CAPTAIN WILLIAM J. LAUNDY, who now lives a quiet and peaceful life on his well improved farm near Green Spring,
Sandusky county, after a thoroughly successful and prosperous career on the great inland lakes, is by birth an
Englishman; but it would be difficult to find in this country a native born citizen more intensly patriotic than
he. His ancestry were liberty loving people, and Captain Laundy reveres the stars and stripes as the only flag
to which he now owes any allegiance.
He was born in the county of Essex, England, April 26, 1842, and is a son of Henry and Sarah Ann (Fletcher) Laundy,
people of Cambridgeshire, England, the former of whom was a gardener for Sir John Young. Grandmother Laundy was
a preacher in the Friends Church in England, and in her old age wrote many letters to her descendants in America.
The father of Henry Laundy was a religious refugee in England from Germany. Sarah Ann Fletcher, wife of Henry Laundy,
was an Episcopalian. When William J. was a small child his parents emigrated to Canada from England in a sailing
vessel, the trip consuming eleven weeks. They located on the St. Lawrence river, nine miles below Kingston, thence,
in 1861, removing to Huron county, Ontario, where they died at the ages of eightytwo and eighty four respectively,
eight days apart. Henry Laundy was an orthodox Quaker, a strong anti slavery man, and an active "agent"
for the "underground railway."
At the age of about twenty William J. crossed the border to the United States for the express purpose of taking
up arms in behalf of its national preservation. He expected to join his brother Fletcher, who was a member of an
independent company of Illinois cavalry; but before he reached him Fletcher had lost his health in military service,
and strongly dissuaded William from enlisting. The latter, therefore, went to Milwaukee, where, in 1863, he went
on the lakes. He commenced as a watchman, and worked up rapidly to the position of master, or captain, in which
capacity he plied many years between Buffalo and Chicago, being, all told, some twenty three years on the lakes.
In 1879 he had purchased his present farm, located close to Green Spring, Sandusky county, and when, in 1883, he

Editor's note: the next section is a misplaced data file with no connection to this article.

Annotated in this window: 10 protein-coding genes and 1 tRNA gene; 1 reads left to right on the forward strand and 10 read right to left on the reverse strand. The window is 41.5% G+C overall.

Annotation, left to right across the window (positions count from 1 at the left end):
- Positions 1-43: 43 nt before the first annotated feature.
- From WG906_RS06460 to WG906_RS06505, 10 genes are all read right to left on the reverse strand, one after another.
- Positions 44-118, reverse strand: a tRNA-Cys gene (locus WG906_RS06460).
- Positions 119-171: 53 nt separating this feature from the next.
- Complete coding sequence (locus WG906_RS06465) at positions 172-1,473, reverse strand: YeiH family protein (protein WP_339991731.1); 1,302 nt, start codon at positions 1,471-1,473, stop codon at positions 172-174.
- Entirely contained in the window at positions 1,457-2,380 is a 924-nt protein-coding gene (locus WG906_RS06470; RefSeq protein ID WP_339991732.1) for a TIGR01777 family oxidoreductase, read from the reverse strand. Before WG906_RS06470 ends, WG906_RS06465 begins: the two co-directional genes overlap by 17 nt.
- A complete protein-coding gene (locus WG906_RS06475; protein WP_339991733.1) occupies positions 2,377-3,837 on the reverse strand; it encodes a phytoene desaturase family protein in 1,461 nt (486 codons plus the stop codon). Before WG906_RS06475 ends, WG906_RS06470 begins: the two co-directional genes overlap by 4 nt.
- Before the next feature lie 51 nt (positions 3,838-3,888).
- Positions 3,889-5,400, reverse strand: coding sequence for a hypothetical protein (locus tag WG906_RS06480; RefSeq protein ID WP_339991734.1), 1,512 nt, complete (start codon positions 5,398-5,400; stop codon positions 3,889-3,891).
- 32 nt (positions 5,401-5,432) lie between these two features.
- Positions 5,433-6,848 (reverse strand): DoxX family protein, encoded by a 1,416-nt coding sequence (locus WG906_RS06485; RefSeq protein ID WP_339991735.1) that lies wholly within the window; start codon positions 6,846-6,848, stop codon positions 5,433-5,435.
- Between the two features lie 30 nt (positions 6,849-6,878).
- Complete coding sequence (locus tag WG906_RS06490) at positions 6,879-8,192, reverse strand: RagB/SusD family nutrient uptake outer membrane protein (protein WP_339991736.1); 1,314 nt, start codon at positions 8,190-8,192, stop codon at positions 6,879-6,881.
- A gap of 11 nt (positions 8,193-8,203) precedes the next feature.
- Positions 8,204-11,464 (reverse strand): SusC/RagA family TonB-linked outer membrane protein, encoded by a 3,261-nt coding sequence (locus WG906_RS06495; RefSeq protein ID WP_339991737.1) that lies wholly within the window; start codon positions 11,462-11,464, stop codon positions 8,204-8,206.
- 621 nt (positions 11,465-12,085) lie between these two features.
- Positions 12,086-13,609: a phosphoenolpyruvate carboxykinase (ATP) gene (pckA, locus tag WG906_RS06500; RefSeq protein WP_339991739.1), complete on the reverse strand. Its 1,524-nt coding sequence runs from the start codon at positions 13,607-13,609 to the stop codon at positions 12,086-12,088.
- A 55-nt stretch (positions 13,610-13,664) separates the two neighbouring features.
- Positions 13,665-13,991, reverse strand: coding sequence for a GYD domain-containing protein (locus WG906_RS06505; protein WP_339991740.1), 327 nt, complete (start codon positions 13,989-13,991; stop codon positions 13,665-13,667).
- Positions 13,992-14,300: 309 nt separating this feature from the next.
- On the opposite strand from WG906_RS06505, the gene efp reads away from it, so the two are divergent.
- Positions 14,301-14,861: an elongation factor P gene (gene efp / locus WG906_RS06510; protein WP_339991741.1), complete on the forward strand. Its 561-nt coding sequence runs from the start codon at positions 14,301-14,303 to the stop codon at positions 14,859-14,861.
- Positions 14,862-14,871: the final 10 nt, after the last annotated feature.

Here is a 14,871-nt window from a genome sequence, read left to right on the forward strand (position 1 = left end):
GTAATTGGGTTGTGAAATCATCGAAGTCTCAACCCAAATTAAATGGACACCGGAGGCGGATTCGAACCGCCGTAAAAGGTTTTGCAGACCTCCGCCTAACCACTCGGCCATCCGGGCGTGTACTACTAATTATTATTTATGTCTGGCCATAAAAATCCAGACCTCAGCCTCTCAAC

resigned his captaincy, he came to his fertile acres, and has been here ever since.
In 1872 Capt. Laundy was married to Miss Deborah A. Rouse, who was born in Ottawa county, Ohio, December 20, 1851,
youngest daughter of George Lathrop and Mary (Knapp) Rouse, both of old New England stock, the former born in New
York State September 18, 1809, the latter on September 13, 1818. They were married in Danbury township, Ottawa
Co., Ohio, April 27, 1838, andwere early pioneers of that county. Subsequently they removed into the village of
Marblehead, where Mr. Rouse was for many years engaged in general merchandising, and where he to some degree followed
his trade of ship carpenter. He died May 26, 1853, and his widow subsequently married Robert Killey; she still
lives at Marblehead. George L. and Mary Rouse were the parents of eight children, as follows: Sabra, born January
8, 1839, married Dominick Barnholtzer, and died July 22, 1895; Laura, born August 3, 1841, wife of John Boschen;
Lucretia, born January ro, 1843, married James Fletcher, and died December 11, 1856; Betsy, born September 24,
1844, married T. Sexton, and died March 20, 1864; George Lathrop, born June 17, 1846, lives near Grand Island,
Neb.; Ida, born April 24, 1848, died unmarried, May 26, 1894; Joseph, born July 30, 1850, died February 24, 1864;
and Deborah; Robert and Mary Killey had three children, of whom Frances, born December 15, and now the wife of
Frederick Daily, survives.
To William J. and Deborah Laundy three children were born, their names and dates of birth being as follows: Fannie,
September 13, 1882; Mary, August 1, 1888; Luff, August 19, 1893. Capt. Laundy is a man of extensive information
and broad and liberal views. He has been a great traveler, and his wide experience in life has left upon his receptive
mind deep impressions, thoroughly assimilated by his reflective faculties. His wife is a bright, sensible business
woman, and the devoted couple have the universal esteem of the community in which they live.
Commemorative Biograohical Record
of the Counties of
Sandusky and Ottawa, Ohio
J. H. Beers & Co. 1896
Ottawa and Sandusky Counties, Ohio Biographies
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